Nahe Valley region
German wines are produced among thirteen winegrowing regions, most focused along the Rhine river and its tributaries and just two located on the eastern side of the country. Many of the western winegrowing regions benefit from the high slopes of the Rhine River’s valley walls, which shield the vineyards from any weather extremes and help maintain a more moderate climate. Germany is the northernmost major wine-producing country in all of Europe, so the country’s climate is noticeably cooler overall. Producing everything from crisp Rieslings to fruity Red Blends and floral Pinot Noirs, German wines are full of charm and character, and distinct from every other European style.
The Nahe Wine Region of Germany is one of the country’s smallest, with only around 4300 hectares (slightly over 10,600 acres) under vine. The Nahe River is a tributary of the mighty Rhine and lends its name to the charming area that has traditionally produced exceptionally fine wines.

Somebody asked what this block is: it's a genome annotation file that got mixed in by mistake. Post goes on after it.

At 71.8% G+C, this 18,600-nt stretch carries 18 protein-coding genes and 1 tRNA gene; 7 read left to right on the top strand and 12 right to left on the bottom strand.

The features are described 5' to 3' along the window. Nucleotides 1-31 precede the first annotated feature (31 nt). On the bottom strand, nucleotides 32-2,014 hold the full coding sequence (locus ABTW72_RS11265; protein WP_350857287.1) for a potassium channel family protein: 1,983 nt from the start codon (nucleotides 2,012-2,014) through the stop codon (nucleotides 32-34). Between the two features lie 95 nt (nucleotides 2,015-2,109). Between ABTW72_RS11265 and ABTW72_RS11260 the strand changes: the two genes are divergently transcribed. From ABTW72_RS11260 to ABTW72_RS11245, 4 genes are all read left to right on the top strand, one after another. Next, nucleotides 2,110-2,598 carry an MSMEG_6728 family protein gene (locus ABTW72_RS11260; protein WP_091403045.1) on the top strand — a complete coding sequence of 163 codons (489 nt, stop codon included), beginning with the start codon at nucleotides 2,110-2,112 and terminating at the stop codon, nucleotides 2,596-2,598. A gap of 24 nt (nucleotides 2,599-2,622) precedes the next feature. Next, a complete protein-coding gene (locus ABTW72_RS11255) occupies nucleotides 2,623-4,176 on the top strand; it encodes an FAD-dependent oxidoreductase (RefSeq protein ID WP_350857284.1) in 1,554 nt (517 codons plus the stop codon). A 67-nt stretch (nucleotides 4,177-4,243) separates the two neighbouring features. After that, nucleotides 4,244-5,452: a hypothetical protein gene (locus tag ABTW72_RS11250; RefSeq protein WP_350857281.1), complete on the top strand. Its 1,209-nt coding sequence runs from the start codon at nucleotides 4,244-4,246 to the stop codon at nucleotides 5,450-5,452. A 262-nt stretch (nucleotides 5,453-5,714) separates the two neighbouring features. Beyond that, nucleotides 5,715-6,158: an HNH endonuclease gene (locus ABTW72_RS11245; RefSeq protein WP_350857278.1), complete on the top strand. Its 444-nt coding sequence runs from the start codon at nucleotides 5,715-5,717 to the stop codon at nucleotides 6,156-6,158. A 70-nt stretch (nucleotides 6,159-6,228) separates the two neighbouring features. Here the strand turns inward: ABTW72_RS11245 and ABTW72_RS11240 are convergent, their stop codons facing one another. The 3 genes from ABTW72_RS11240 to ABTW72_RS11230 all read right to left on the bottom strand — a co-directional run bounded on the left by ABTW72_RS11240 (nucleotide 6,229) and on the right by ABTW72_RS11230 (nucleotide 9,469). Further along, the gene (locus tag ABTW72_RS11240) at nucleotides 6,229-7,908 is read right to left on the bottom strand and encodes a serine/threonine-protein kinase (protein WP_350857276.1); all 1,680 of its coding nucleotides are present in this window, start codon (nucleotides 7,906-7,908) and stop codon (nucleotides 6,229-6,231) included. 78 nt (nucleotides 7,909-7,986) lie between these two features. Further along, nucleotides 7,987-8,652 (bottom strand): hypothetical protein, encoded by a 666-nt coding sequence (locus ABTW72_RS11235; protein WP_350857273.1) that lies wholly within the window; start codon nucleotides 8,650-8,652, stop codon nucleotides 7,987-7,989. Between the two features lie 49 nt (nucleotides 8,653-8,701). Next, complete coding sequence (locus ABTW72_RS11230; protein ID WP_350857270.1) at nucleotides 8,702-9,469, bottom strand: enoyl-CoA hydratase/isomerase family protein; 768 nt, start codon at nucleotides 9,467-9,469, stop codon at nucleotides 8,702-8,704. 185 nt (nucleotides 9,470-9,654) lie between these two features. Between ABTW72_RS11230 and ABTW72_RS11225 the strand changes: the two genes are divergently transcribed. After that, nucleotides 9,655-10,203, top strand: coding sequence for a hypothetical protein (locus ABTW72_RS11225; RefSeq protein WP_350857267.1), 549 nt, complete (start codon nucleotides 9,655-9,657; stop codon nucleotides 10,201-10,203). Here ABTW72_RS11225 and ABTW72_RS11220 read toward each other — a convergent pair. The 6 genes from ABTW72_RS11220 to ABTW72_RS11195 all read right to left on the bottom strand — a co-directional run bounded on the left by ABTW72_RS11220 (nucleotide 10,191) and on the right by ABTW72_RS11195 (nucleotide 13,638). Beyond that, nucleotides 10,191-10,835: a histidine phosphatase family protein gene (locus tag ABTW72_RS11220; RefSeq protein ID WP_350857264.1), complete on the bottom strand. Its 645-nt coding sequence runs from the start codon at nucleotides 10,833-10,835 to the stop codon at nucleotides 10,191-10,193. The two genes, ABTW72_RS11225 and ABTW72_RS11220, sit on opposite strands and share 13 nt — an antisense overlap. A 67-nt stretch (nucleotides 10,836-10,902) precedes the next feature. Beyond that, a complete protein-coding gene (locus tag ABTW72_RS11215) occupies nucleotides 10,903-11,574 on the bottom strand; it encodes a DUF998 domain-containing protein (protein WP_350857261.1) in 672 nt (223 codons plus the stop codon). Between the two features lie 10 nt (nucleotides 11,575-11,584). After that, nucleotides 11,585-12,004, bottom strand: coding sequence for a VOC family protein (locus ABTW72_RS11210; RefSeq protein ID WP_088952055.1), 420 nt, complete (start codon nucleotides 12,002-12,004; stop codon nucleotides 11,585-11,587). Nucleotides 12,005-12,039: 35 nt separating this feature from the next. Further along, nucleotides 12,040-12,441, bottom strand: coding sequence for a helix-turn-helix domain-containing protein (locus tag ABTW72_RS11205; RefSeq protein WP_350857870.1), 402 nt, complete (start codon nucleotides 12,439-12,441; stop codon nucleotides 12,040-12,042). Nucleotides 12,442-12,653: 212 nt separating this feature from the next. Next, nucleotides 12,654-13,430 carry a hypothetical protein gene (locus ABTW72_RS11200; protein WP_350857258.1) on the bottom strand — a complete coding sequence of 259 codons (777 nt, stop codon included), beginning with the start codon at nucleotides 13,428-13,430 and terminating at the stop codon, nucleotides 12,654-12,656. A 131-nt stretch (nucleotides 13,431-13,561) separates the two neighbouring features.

It's slopes are a gentler version of both the Rhine and Mosel inclines that dominate the larger valleys. Geological disturbances over millions of years have produced the region’s turbulent geological past. During that time, the ground was constantly shaken by volcanic activity during the formation of the Nahe rift valley. In places, the soil (slate, volcanic porphyry, loess and clay soils) changes every hundred yards and each of these different geological formations subtly alters the taste of the wine.
A wide variety of grapes thrive in the mild temperatures and incredibly abundant sunshine. Both red and white varietals flourish in this environment, a unique aspect for a country that produces almost 95 percent white wines. Due to the smallness of its vineyards, the excellent wines of the Nahe are seldom exported out of Germany, but rather are consumed by German and European connoisseurs who delight in their magnificent subtlety.
We have been exclusive importers of wines from the Nahe Valley, Germany in our International Wine Club.